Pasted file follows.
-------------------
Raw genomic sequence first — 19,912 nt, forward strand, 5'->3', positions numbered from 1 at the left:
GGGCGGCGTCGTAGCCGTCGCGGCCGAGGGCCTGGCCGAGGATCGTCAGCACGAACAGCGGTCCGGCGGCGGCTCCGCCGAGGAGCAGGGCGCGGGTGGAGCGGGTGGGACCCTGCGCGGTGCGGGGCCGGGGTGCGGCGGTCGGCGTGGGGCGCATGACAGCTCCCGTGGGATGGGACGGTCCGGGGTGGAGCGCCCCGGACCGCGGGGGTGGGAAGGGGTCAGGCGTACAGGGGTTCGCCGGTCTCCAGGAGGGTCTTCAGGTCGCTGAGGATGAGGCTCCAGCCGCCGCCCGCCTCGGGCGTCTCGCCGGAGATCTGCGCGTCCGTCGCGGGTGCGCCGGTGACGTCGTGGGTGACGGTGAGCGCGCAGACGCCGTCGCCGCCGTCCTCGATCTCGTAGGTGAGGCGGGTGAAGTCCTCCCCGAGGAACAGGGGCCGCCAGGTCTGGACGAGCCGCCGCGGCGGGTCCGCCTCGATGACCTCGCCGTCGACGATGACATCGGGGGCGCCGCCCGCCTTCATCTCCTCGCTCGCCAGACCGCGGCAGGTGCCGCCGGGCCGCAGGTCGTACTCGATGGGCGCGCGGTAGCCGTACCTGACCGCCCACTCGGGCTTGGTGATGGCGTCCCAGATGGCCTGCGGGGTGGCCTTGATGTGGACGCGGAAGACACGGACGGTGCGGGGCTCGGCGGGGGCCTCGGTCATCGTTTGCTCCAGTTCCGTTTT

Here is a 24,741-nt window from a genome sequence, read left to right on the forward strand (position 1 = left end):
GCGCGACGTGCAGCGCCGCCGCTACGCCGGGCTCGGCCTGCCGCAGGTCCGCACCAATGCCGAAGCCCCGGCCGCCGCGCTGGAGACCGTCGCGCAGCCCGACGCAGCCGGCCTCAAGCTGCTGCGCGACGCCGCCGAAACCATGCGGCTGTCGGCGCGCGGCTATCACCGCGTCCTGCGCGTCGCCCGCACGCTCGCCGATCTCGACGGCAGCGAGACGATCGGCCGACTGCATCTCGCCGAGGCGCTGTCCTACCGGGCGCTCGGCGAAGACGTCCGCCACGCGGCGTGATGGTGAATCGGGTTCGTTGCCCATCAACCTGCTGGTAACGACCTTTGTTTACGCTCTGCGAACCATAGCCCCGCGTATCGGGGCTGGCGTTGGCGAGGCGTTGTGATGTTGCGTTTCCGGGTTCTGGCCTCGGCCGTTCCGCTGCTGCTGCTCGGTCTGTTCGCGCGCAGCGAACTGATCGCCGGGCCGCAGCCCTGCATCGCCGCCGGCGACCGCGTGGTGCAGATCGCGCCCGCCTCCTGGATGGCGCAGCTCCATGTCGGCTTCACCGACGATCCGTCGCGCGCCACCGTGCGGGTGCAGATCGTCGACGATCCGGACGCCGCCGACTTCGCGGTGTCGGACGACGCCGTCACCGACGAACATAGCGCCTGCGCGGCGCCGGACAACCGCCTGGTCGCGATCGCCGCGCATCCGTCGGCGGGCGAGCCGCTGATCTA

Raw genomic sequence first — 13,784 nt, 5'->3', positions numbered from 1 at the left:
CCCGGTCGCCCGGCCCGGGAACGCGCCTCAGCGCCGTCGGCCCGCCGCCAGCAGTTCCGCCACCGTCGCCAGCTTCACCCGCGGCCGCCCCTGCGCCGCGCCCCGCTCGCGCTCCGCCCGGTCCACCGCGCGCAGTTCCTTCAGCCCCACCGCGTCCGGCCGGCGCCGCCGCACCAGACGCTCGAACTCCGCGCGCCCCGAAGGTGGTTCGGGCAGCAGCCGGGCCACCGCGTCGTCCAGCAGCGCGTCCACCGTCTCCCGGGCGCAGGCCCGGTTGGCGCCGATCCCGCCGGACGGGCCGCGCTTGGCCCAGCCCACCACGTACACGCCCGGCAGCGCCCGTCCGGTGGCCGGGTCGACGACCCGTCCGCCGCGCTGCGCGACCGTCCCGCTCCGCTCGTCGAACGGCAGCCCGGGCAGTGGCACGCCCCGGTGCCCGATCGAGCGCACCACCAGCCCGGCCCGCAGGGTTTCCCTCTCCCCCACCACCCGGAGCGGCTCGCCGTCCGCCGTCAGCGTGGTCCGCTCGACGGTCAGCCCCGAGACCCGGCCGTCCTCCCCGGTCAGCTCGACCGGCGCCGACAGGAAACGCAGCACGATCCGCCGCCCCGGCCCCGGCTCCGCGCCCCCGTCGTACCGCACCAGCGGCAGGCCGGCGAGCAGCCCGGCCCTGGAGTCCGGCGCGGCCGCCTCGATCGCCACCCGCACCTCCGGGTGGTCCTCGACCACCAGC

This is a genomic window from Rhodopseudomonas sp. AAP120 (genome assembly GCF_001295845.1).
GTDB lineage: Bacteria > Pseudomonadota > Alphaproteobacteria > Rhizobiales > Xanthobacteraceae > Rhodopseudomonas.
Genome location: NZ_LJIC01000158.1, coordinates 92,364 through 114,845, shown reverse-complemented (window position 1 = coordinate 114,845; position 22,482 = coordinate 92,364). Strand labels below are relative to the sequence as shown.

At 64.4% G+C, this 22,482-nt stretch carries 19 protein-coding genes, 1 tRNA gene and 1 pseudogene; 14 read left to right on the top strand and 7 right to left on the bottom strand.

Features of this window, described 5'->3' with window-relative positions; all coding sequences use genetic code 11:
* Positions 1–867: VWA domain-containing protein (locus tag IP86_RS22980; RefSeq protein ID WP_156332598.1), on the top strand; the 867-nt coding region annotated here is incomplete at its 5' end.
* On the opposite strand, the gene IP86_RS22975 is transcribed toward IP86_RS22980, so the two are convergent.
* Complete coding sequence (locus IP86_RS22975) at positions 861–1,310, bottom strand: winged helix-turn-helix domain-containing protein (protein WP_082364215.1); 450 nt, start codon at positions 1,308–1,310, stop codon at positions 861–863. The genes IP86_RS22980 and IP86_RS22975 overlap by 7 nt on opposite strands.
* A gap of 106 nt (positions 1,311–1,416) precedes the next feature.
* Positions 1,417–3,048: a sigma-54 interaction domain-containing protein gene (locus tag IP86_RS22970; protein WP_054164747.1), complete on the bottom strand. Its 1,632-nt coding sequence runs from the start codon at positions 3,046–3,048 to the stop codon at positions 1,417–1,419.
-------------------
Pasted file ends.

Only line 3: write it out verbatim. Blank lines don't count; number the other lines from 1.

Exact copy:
Here is a 24,741-nt window from a genome sequence, read left to right on the forward strand (position 1 = left end):